Mel Gibson and Anna Catherine Emmerich
“I had to make this film … I just had to tell it”
A Catholic Digest interview
Why make a movie about Jesus?
I had to make this film; I couldn’t not make it. About 13 years ago I came to a difficult point in my life, and meditating on Christ’s sufferings, on his Passion, got me through it. I began to understand it as I never had before, even though I had heard the story so many times. It was like giving birth: the story, the way I envisioned the suffering of Christ, got inside me and started to grow, and it reached a point where I just had to tell it, to get it out.
Did you mean to depict Christ as the ultimate hero of history?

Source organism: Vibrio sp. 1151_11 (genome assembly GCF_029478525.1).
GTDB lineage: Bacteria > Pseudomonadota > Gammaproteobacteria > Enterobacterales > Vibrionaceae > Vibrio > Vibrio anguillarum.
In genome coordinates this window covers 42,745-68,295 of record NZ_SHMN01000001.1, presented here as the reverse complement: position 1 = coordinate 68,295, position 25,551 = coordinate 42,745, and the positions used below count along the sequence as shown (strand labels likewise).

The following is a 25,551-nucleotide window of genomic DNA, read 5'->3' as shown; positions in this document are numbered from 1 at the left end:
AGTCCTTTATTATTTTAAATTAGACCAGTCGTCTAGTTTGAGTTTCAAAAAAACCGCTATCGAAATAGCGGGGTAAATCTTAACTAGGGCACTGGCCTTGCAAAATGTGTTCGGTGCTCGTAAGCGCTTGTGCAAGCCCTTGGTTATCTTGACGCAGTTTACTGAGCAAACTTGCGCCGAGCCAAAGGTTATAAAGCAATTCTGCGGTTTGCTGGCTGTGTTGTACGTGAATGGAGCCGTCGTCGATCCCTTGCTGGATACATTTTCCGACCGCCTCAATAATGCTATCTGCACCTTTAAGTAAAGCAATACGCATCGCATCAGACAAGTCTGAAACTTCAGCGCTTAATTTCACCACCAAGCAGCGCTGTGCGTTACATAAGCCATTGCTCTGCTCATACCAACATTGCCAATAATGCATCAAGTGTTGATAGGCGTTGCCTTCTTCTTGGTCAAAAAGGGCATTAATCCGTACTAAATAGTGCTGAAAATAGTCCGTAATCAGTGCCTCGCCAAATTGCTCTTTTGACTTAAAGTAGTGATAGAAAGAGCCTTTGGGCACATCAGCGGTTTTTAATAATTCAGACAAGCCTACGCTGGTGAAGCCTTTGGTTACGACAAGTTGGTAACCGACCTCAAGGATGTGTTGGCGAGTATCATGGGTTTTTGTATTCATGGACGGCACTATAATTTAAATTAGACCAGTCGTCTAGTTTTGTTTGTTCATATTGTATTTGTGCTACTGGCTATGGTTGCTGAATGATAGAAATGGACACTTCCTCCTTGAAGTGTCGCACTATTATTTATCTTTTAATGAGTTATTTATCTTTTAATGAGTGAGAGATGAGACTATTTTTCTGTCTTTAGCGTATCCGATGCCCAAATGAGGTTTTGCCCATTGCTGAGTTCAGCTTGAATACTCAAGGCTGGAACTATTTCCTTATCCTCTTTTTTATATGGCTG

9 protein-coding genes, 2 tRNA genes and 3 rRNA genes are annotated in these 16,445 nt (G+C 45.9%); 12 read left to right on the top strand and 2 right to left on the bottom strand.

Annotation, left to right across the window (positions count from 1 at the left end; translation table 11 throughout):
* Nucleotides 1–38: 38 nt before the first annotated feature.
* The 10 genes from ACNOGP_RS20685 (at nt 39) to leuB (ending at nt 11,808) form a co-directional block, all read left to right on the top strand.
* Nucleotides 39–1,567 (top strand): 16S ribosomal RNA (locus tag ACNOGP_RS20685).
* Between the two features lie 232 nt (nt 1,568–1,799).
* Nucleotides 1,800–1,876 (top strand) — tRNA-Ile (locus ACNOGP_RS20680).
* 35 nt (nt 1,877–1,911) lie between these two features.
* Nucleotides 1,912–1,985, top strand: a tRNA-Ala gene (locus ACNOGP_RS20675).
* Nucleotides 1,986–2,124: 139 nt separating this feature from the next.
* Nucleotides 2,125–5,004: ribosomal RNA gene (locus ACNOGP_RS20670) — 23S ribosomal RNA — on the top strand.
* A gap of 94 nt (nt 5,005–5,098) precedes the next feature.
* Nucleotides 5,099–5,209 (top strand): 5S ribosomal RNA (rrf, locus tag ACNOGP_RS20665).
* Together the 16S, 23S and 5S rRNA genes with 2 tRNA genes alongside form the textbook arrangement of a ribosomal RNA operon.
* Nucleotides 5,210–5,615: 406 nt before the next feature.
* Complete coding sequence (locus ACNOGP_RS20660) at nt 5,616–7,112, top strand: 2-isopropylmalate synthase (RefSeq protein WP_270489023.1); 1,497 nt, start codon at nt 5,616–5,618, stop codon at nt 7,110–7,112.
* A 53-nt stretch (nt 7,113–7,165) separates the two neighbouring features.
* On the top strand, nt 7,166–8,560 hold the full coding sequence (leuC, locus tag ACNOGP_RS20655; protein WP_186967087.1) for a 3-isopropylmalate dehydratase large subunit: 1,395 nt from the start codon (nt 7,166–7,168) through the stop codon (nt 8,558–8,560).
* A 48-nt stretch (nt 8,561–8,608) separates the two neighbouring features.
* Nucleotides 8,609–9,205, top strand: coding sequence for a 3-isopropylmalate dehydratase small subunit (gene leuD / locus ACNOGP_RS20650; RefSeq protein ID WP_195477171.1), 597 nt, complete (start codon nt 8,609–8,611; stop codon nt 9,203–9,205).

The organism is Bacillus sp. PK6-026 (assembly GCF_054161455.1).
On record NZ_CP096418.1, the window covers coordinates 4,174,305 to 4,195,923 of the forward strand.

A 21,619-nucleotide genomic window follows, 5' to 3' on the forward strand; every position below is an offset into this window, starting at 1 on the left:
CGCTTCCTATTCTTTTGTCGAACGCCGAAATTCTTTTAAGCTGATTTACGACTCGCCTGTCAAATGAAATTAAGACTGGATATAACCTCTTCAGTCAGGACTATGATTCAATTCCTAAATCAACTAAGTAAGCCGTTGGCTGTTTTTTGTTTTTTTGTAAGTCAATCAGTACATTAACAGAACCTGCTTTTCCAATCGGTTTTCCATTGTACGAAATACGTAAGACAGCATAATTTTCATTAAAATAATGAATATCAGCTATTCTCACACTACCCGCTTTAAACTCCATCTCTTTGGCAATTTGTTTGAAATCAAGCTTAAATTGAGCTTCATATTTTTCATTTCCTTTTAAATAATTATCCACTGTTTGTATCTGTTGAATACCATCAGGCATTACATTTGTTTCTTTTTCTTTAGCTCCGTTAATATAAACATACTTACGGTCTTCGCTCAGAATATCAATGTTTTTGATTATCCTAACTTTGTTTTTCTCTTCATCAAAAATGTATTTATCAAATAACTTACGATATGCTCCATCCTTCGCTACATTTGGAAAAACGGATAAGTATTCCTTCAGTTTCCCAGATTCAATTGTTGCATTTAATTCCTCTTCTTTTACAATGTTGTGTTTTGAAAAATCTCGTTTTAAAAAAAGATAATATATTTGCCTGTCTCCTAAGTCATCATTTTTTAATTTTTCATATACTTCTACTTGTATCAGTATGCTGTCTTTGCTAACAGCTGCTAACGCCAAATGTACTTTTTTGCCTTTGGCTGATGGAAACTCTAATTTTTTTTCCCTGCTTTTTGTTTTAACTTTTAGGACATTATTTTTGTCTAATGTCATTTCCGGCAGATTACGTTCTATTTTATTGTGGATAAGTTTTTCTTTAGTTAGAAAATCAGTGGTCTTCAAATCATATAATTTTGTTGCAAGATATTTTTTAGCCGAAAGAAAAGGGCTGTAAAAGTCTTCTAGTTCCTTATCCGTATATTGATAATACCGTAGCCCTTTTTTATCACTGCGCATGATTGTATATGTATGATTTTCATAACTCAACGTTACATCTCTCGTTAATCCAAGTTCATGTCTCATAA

This story of Christ’s suffering and death is, in my opinion, the greatest story, the greatest heroism, but that doesn’t mean other brands and manifestations of heroism have nothing to say to us.
The Gospels themselves do not give much detail at all of Jesus’ physical suffering. Why did you emphasize this dimension so strongly?
Life is hard, and we all get wounded by it — I was no exception. I went to the wounds of Christ in order to cure my wounds. And when I did that, through reading, and studying, and meditating, and praying, I began to see in my own mind what He really went through. I tried to make it as realistic as possible; I wanted the audience to feel like they were really there, witnessing the events as they had actually happened.
The film has been subject to lots of criticism. What do you say to those who feel the film fails to realistically depict the Jewish high priests and Jerusalem’s Jewish community as a whole, who, some argue, were not so monolithically dead set on the execution of Christ?